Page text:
The role of radiotherapy and/or surgery in the local treatment of Ewing's sarcoma has still to be determined. The outcome of Ewing's sarcoma may differ according to its location and a selection bias towards surgery limits the ability to compare methods of local treatment. We have carried out a retrospective review of 91 consecutive patients treated for non-metastatic Ewing's sarcoma of the femur. They received chemotherapy according to four different protocols. The primary lesion was treated by surgery alone (54 patients), surgery and radiotherapy (13) and radiotherapy alone (23). One was treated by chemotherapy alone. At a median follow-up of ten years, 48 patients (53%) remain free from disease, 39 (43%) have relapsed, two (2%) have died from chemotherapeutic toxicity and two (2%) have developed a radio-induced second tumour. The probability of survival without local recurrence was significantly (p = 0.01) higher in patients who were treated by surgery with or without radiotherapy (88%) than for patients who received radiotherapy alone (59%). The five- and ten-year overall survival rates were 64% and 57%, respectively. Patients who were treated by surgery, with or without radiotherapy, had a five- and ten-year overall survival of 64%. Patients who received only radiotherapy had a five- and ten-year survival of 57% and 44%, respectively. Our results indicate that in patients with Ewing's sarcoma of the femur, better local control is achieved by surgical treatment (with or without radiotherapy) compared with the use of radiotherapy alone. Further studies are needed to verify the impact of this strategy on overall survival.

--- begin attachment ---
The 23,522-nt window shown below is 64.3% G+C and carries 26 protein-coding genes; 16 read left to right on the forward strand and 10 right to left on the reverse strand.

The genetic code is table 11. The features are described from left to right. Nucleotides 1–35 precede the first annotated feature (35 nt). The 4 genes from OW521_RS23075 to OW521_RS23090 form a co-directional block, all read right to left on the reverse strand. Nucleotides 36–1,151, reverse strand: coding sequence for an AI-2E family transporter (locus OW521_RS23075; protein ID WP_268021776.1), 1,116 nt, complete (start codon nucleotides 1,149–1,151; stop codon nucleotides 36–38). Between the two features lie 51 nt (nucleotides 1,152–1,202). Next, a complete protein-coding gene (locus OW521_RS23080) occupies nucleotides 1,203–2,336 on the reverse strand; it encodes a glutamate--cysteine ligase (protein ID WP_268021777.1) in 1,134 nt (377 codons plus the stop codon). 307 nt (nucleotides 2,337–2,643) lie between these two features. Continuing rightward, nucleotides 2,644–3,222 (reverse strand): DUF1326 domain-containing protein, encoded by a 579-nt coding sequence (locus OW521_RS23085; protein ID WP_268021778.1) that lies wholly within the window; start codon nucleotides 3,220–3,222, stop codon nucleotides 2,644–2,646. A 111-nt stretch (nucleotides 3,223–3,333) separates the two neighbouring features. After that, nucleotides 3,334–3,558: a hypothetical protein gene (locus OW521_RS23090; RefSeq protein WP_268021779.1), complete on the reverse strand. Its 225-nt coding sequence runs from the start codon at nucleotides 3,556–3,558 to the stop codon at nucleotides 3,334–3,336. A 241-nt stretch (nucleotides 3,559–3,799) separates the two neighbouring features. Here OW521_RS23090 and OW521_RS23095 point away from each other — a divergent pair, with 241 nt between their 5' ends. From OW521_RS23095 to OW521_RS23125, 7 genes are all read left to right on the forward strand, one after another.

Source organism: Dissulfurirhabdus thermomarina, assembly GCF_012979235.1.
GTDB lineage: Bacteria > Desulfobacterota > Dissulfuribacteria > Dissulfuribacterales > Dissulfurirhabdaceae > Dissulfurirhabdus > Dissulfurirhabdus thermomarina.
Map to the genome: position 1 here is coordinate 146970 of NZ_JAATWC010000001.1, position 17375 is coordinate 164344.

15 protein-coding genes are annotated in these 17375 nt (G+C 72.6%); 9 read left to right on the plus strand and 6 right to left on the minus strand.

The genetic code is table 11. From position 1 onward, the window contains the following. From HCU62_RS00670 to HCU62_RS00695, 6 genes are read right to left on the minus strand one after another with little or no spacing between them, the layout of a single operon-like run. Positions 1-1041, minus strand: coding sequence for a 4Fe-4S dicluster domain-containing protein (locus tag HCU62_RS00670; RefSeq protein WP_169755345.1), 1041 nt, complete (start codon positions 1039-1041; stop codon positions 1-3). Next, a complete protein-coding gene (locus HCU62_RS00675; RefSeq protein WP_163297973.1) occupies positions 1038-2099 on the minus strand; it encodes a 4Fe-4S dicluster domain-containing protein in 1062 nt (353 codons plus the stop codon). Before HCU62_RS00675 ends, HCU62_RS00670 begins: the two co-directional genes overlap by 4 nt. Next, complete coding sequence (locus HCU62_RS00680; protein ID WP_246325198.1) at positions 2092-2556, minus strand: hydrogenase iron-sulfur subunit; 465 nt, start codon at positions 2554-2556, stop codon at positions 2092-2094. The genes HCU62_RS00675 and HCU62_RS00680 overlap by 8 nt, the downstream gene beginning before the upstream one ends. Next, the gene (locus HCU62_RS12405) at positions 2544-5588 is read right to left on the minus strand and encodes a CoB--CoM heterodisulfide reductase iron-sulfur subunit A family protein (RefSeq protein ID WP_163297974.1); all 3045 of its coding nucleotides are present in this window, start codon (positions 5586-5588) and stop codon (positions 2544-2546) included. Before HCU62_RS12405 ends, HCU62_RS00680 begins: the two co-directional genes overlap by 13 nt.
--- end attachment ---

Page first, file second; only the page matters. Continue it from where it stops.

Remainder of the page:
ASJC Scopus subject areas
- Orthopedics and Sports Medicine